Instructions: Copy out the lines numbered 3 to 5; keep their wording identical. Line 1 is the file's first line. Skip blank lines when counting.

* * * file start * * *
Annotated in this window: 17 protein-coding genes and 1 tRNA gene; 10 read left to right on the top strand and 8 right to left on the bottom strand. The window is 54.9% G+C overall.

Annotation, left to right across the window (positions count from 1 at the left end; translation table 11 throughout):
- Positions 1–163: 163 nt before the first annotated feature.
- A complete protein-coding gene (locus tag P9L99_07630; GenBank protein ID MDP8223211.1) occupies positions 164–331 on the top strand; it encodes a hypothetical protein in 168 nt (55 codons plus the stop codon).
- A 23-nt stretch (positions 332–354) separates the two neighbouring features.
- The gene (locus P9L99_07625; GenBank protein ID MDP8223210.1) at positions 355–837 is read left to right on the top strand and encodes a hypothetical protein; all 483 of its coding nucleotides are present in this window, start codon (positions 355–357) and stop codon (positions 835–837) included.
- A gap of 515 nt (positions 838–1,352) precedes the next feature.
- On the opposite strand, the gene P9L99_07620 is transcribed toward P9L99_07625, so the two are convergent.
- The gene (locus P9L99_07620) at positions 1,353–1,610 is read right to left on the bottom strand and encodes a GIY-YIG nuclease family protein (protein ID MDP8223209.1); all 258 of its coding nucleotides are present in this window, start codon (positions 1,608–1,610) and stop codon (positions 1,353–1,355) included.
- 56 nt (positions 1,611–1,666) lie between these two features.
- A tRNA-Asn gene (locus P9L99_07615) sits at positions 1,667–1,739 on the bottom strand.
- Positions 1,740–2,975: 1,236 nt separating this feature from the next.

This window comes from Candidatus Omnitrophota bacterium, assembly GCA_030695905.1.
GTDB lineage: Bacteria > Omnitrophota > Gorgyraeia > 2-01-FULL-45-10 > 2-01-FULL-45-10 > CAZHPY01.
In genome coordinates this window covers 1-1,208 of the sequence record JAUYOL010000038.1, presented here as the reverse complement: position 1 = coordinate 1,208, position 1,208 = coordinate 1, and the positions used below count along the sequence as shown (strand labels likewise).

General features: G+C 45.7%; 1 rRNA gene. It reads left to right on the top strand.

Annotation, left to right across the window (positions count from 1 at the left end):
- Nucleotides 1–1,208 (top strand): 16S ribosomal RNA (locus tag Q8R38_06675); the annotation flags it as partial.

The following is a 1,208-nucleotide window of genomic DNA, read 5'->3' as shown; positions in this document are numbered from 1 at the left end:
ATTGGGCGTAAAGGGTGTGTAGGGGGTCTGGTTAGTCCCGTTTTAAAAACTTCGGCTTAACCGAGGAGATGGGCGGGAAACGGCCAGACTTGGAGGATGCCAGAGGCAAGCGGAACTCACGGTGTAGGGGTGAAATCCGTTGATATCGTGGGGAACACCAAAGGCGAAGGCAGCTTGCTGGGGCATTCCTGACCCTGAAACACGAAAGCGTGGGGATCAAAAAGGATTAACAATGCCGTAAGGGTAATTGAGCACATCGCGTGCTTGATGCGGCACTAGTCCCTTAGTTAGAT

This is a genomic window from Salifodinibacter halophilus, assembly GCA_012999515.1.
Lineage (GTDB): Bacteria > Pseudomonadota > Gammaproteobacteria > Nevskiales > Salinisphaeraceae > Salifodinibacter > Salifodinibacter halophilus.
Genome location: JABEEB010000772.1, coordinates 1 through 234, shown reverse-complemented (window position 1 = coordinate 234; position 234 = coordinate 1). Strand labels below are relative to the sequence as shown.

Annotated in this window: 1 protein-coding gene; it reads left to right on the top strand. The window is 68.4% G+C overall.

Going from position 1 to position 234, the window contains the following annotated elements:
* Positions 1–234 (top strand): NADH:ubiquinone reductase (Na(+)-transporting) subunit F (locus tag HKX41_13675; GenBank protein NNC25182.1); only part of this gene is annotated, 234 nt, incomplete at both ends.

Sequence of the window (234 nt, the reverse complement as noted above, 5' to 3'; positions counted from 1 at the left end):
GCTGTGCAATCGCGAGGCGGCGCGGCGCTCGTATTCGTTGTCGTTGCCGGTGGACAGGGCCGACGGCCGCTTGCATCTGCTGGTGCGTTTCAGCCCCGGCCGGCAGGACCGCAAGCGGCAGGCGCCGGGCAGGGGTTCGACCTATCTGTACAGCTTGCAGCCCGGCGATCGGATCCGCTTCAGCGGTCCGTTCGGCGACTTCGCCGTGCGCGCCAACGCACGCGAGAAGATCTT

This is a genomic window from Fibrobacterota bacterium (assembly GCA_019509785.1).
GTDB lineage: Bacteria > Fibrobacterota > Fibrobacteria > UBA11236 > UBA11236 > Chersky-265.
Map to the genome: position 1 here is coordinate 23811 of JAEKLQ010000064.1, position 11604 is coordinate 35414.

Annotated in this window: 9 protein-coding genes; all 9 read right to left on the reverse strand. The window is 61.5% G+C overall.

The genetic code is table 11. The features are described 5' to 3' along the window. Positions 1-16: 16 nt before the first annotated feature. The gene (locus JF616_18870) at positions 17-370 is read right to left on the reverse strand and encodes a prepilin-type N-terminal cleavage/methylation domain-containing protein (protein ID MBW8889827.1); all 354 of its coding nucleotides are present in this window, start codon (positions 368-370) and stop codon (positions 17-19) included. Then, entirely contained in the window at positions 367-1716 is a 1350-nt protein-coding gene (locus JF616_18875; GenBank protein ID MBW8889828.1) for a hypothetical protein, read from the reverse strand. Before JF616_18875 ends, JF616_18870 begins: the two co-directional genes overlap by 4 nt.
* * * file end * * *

- Positions 1–163: 163 nt before the first annotated feature.
- A complete protein-coding gene (locus tag P9L99_07630; GenBank protein ID MDP8223211.1) occupies positions 164–331 on the top strand; it encodes a hypothetical protein in 168 nt (55 codons plus the stop codon).
- A 23-nt stretch (positions 332–354) separates the two neighbouring features.